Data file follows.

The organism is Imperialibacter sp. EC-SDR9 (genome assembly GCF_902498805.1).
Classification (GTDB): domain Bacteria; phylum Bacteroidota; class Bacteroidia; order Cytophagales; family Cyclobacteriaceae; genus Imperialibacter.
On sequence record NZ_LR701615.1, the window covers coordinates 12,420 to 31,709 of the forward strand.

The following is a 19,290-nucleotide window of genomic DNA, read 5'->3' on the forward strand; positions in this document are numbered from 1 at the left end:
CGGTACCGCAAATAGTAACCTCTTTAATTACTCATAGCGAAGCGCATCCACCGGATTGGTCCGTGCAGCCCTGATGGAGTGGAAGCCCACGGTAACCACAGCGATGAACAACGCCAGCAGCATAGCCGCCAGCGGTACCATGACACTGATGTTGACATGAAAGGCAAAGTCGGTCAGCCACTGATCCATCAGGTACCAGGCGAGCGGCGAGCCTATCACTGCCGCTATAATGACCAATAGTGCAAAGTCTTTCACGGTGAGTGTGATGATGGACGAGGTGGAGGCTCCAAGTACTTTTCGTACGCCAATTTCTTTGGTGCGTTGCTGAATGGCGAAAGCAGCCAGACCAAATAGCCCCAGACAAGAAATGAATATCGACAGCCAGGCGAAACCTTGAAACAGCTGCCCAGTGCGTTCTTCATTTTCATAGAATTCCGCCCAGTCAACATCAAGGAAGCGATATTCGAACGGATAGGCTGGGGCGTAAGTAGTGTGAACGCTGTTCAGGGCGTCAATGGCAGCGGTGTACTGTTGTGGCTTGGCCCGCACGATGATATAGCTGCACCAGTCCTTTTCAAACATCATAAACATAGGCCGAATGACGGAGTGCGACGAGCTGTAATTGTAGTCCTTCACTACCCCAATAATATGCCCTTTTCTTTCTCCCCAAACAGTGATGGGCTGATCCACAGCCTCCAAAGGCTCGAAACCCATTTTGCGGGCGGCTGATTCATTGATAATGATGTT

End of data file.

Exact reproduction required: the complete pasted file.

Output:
The organism is Imperialibacter sp. EC-SDR9 (genome assembly GCF_902498805.1).
Classification (GTDB): domain Bacteria; phylum Bacteroidota; class Bacteroidia; order Cytophagales; family Cyclobacteriaceae; genus Imperialibacter.
On sequence record NZ_LR701615.1, the window covers coordinates 12,420 to 31,709 of the forward strand.

The following is a 19,290-nucleotide window of genomic DNA, read 5'->3' on the forward strand; positions in this document are numbered from 1 at the left end:
CGGTACCGCAAATAGTAACCTCTTTAATTACTCATAGCGAAGCGCATCCACCGGATTGGTCCGTGCAGCCCTGATGGAGTGGAAGCCCACGGTAACCACAGCGATGAACAACGCCAGCAGCATAGCCGCCAGCGGTACCATGACACTGATGTTGACATGAAAGGCAAAGTCGGTCAGCCACTGATCCATCAGGTACCAGGCGAGCGGCGAGCCTATCACTGCCGCTATAATGACCAATAGTGCAAAGTCTTTCACGGTGAGTGTGATGATGGACGAGGTGGAGGCTCCAAGTACTTTTCGTACGCCAATTTCTTTGGTGCGTTGCTGAATGGCGAAAGCAGCCAGACCAAATAGCCCCAGACAAGAAATGAATATCGACAGCCAGGCGAAACCTTGAAACAGCTGCCCAGTGCGTTCTTCATTTTCATAGAATTCCGCCCAGTCAACATCAAGGAAGCGATATTCGAACGGATAGGCTGGGGCGTAAGTAGTGTGAACGCTGTTCAGGGCGTCAATGGCAGCGGTGTACTGTTGTGGCTTGGCCCGCACGATGATATAGCTGCACCAGTCCTTTTCAAACATCATAAACATAGGCCGAATGACGGAGTGCGACGAGCTGTAATTGTAGTCCTTCACTACCCCAATAATATGCCCTTTTCTTTCTCCCCAAACAGTGATGGGCTGATCCACAGCCTCCAAAGGCTCGAAACCCATTTTGCGGGCGGCTGATTCATTGATAATGATGTT